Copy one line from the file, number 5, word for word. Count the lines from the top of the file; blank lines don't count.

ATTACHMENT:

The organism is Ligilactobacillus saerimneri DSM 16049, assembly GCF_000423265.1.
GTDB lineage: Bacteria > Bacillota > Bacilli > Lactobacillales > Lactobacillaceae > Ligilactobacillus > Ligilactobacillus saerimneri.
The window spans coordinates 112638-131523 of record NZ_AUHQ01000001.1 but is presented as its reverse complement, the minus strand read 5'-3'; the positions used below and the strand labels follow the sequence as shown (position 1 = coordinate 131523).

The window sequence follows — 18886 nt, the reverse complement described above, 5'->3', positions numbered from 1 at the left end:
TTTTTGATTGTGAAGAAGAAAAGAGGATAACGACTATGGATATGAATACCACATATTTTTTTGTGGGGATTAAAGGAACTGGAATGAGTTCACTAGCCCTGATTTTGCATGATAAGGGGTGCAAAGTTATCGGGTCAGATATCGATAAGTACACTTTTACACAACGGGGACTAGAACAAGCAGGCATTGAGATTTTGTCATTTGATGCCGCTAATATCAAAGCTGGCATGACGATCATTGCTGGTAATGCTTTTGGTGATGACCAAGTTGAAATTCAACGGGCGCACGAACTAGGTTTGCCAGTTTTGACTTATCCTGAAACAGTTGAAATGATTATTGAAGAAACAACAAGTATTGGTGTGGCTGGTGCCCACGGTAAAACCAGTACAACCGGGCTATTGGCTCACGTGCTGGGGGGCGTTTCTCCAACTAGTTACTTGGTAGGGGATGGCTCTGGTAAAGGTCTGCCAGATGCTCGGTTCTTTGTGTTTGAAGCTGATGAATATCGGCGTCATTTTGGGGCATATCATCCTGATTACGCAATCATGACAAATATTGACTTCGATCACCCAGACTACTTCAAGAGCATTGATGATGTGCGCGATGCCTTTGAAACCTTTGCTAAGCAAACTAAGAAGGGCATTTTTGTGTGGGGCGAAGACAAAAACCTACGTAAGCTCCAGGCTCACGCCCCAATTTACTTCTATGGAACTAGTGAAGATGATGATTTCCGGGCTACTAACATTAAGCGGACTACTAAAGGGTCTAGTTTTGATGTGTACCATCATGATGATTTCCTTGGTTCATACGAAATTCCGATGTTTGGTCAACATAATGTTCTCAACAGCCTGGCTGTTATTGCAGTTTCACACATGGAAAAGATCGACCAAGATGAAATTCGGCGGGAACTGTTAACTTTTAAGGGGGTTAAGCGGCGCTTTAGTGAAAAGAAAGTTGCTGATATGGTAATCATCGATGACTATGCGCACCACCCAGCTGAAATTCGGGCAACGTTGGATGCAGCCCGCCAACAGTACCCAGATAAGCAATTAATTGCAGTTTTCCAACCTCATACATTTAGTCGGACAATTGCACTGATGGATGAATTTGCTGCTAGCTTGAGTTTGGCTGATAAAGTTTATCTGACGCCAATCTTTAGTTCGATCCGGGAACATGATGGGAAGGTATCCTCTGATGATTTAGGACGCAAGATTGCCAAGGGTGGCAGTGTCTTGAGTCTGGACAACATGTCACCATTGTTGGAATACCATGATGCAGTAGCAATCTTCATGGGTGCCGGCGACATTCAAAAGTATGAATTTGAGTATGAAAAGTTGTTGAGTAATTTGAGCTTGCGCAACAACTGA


TTTTTGATTGTGAAGAAGAAAAGAGGATAACGACTATGGATATGAATACCACATATTTTTTTGTGGGGATTAAAGGAACTGGAATGAGTTCACTAGCCCTGATTTTGCATGATAAGGGGTGCAAAGTTATCGGGTCAGATATCGATAAGTACACTTTTACACAACGGGGACTAGAACAAGCAGGCATTGAGATTTTGTCATTTGATGCCGCTAATATCAAAGCTGGCATGACGATCATTGCTGGTAATGCTTTTGGTGATGACCAAGTTGAAATTCAACGGGCGCACGAACTAGGTTTGCCAGTTTTGACTTATCCTGAAACAGTTGAAATGATTATTGAAGAAACAACAAGTATTGGTGTGGCTGGTGCCCACGGTAAAACCAGTACAACCGGGCTATTGGCTCACGTGCTGGGGGGCGTTTCTCCAACTAGTTACTTGGTAGGGGATGGCTCTGGTAAAGGTCTGCCAGATGCTCGGTTCTTTGTGTTTGAAGCTGATGAATATCGGCGTCATTTTGGGGCATATCATCCTGATTACGCAATCATGACAAATATTGACTTCGATCACCCAGACTACTTCAAGAGCATTGATGATGTGCGCGATGCCTTTGAAACCTTTGCTAAGCAAACTAAGAAGGGCATTTTTGTGTGGGGCGAAGACAAAAACCTACGTAAGCTCCAGGCTCACGCCCCAATTTACTTCTATGGAACTAGTGAAGATGATGATTTCCGGGCTACTAACATTAAGCGGACTACTAAAGGGTCTAGTTTTGATGTGTACCATCATGATGATTTCCTTGGTTCATACGAAATTCCGATGTTTGGTCAACATAATGTTCTCAACAGCCTGGCTGTTATTGCAGTTTCACACATGGAAAAGATCGACCAAGATGAAATTCGGCGGGAACTGTTAACTTTTAAGGGGGTTAAGCGGCGCTTTAGTGAAAAGAAAGTTGCTGATATGGTAATCATCGATGACTATGCGCACCACCCAGCTGAAATTCGGGCAACGTTGGATGCAGCCCGCCAACAGTACCCAGATAAGCAATTAATTGCAGTTTTCCAACCTCATACATTTAGTCGGACAATTGCACTGATGGATGAATTTGCTGCTAGCTTGAGTTTGGCTGATAAAGTTTATCTGACGCCAATCTTTAGTTCGATCCGGGAACATGATGGGAAGGTATCCTCTGATGATTTAGGACGCAAGATTGCCAAGGGTGGCAGTGTCTTGAGTCTGGACAACATGTCACCATTGTTGGAATACCATGATGCAGTAGCAATCTTCATGGGTGCCGGCGACATTCAAAAGTATGAATTTGAGTATGAAAAGTTGTTGAGTAATTTGAGCTTGCGCAACAACTGA